Mortgage rates soar past 4%

·Personal finance writer
·3 min read

Mortgage rates hit their highest level since April 2019 this week, following a sharp increase in 10-year Treasury yield.

The rate on the average 30-year fixed rate mortgage jumped to 4.16 %, up from 3.85% a week ago, according to Freddie Mac. The 15-year fixed rate — a common refinance option — also surged, averaging 3.39% from 3.09% last week.

The more than quarter-point hike in rates in the last week is a blow to many homeowners who may have waited too long to refinance their loan. It's also yet another setback for buyers who are facing some of the worst affordability conditions, as prices push higher amid stubbornly low inventory for homes for sale.

"The potent fuel that propelled real estate markets to new highs over the past couple of years is evaporating,” said George Ratiu, Realtor.com manager of economic research.

Rates have marched up notably in recent weeks as rattled markets responded to inflation concerns that ratcheted up even more after the U.S. banned oil imports from Russia.

The Federal Reserve’s move to hike short-term interest rates by a quarter-point on Wednesday, with at least five more increases expected this year, is unlikely to slow inflation anytime soon, according to Ratiu, given the ongoing supply chain issues and the effect of higher fuel costs on consumer prices. The ongoing uncertainty over the war in Ukraine is also helping to boost the 10-year Treasury yield, which fixed mortgage rates tend to follow.

"The Federal Reserve raising short-term rates and signaling further increases means mortgage rates should continue to rise over the course of the year," said Sam Khater, Freddie Mac’s chief economist. “While home purchase demand has moderated, it remains competitive due to low existing inventory, suggesting high housing price pressures will continue during the spring home-buying season.”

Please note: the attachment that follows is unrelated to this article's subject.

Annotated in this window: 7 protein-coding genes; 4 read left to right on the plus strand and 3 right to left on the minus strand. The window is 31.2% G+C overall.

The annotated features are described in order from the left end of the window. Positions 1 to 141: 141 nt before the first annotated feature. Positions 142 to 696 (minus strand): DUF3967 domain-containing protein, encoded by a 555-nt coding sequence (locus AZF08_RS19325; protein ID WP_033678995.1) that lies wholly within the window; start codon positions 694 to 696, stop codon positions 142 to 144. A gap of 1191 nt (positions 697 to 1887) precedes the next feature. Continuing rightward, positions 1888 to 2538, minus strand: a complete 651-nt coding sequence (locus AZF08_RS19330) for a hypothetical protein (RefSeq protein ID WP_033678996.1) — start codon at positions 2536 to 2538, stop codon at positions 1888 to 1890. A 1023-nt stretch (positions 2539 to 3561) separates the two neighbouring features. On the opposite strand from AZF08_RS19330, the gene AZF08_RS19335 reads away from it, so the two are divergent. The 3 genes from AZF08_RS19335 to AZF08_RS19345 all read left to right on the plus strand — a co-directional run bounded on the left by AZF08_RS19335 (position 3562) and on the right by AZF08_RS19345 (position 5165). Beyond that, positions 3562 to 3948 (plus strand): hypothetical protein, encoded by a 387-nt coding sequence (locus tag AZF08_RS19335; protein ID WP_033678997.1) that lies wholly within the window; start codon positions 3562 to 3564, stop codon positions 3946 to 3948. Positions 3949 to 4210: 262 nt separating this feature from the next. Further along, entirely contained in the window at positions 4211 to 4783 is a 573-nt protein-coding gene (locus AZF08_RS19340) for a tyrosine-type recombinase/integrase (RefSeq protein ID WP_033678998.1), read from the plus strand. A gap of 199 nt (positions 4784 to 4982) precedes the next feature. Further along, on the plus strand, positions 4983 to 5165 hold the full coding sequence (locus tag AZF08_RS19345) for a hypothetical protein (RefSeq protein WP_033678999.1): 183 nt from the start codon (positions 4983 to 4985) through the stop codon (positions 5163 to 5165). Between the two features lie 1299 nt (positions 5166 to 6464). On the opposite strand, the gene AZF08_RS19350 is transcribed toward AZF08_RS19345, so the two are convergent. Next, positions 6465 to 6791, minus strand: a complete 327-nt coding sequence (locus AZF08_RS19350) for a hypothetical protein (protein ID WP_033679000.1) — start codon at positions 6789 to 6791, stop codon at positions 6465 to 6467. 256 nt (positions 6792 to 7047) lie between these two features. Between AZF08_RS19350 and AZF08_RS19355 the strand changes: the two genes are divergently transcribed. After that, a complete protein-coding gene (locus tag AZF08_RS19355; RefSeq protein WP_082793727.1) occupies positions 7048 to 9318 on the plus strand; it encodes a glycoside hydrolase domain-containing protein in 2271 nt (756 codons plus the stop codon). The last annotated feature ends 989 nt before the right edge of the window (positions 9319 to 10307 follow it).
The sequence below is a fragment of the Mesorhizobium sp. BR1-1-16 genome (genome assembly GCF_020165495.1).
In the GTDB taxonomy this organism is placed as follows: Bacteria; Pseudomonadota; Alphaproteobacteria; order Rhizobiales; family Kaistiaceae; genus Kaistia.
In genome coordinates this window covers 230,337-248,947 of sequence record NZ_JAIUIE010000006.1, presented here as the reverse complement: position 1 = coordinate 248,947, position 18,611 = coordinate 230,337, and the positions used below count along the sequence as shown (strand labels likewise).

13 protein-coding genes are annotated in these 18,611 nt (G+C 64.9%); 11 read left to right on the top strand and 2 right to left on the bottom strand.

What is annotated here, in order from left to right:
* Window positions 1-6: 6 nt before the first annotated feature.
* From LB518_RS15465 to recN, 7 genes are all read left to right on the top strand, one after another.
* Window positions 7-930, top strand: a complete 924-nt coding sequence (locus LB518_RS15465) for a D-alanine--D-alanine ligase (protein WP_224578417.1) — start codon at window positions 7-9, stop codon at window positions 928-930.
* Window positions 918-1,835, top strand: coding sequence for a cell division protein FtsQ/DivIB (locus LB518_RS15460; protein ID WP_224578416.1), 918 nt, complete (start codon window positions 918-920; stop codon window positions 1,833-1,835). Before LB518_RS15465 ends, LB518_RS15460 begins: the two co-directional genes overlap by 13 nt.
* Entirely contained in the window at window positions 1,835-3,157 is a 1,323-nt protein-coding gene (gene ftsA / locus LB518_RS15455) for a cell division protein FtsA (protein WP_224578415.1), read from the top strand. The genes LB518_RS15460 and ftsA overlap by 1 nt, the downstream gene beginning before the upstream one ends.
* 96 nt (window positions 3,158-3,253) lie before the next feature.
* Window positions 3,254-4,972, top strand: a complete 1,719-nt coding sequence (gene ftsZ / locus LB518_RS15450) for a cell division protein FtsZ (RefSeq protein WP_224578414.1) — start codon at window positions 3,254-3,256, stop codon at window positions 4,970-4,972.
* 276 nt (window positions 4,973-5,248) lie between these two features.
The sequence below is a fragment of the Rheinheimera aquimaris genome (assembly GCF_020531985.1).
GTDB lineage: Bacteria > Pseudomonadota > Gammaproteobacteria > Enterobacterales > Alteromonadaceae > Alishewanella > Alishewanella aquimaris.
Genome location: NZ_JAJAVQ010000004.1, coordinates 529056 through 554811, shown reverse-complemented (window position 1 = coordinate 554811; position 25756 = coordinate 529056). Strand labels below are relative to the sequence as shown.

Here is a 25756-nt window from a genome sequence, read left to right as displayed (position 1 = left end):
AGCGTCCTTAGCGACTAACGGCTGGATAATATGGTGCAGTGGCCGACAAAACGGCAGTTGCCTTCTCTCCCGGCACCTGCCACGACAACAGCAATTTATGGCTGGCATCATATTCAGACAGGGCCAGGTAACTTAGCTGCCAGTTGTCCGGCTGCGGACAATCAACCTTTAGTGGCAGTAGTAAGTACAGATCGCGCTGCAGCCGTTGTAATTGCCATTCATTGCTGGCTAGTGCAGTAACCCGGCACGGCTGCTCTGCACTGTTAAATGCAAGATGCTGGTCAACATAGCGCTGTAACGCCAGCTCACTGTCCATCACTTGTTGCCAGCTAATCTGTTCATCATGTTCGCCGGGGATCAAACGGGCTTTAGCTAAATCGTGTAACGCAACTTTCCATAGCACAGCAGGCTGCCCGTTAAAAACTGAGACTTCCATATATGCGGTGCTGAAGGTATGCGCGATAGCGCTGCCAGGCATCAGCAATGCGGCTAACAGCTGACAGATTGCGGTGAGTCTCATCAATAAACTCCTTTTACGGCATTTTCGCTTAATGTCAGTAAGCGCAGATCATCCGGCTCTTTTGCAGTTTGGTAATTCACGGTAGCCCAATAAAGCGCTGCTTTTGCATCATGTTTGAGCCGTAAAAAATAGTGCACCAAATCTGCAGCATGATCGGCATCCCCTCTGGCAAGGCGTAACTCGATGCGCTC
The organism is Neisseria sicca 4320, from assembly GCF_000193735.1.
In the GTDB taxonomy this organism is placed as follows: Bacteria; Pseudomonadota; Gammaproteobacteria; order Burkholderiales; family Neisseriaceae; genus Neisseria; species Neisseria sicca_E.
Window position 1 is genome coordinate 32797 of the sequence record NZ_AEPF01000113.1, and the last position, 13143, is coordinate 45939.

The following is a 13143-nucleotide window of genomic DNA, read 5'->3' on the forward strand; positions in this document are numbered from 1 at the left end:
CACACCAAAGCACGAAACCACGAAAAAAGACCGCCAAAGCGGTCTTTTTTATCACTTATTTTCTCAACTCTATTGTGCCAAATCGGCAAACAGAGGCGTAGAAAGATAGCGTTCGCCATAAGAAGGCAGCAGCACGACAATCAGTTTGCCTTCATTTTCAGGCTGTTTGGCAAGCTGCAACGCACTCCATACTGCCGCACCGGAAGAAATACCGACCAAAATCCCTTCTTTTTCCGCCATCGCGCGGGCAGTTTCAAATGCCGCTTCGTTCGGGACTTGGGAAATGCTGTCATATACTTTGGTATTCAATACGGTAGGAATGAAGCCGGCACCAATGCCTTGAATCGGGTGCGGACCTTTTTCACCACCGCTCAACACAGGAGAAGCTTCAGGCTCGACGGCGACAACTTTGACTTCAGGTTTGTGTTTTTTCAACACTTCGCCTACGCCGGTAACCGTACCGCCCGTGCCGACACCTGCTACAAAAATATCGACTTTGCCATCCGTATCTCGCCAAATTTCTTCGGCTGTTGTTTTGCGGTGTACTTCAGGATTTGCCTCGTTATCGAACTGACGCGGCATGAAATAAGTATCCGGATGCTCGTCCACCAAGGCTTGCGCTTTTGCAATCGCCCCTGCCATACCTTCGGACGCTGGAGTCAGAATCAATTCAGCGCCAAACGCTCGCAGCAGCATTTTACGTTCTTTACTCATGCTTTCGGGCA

A house on sale is seen in Washington D.C., the United States on Dec. 12, 2021. U.S. annual home price growth remained strong at 18 percent in October, the highest recorded in the 45-year history of the index, according to CoreLogic's Home Price Index. (Photo by Ting Shen/Xinhua via Getty Images)
A house on sale is seen in Washington D.C., the United States on Dec. 12, 2021. U.S. annual home price growth remained strong at 18 percent in October, the highest recorded in the 45-year history of the index, according to CoreLogic's Home Price Index. (Photo by Ting Shen/Xinhua via Getty Images)

‘Days of sub-3% interest rates are firmly behind us’

The U.S. housing market has been contending with historically low inventory, which has squeezed millions of first-time homebuyers out of a demanding market.

The year started with a shortage of 5.8 million new single-family homes, a result of a decade worth of under-building. As a result, the phenomenon has created what Ratiu coined as the “renter generation” as many millennials who are entering prime home-buying years are subsequently priced out.

“With millions of millennials and Gen Z coming of age and seeking to buy homes, a large wave of demand is finding insufficient inventory and pushing prices to new highs,” he said.

At today’s rate, the buyer of a median-priced home priced will face monthly mortgage payments that are more than $340 higher than a year ago, according to Ratiu. Rising mortgage rates and inflation pressures will inevitably limit the pool of buyers.

“Record-low mortgage rates helped many first-time buyers stretch their budgets in 2020 and 2021," Ratiu said. But "the days of sub-3% interest rates are firmly behind us, and we have yet to solve the market fundamentals of supply and demand.”

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Gabriella is a personal finance reporter at Yahoo Money. Follow her on Twitter @__gabriellacruz.

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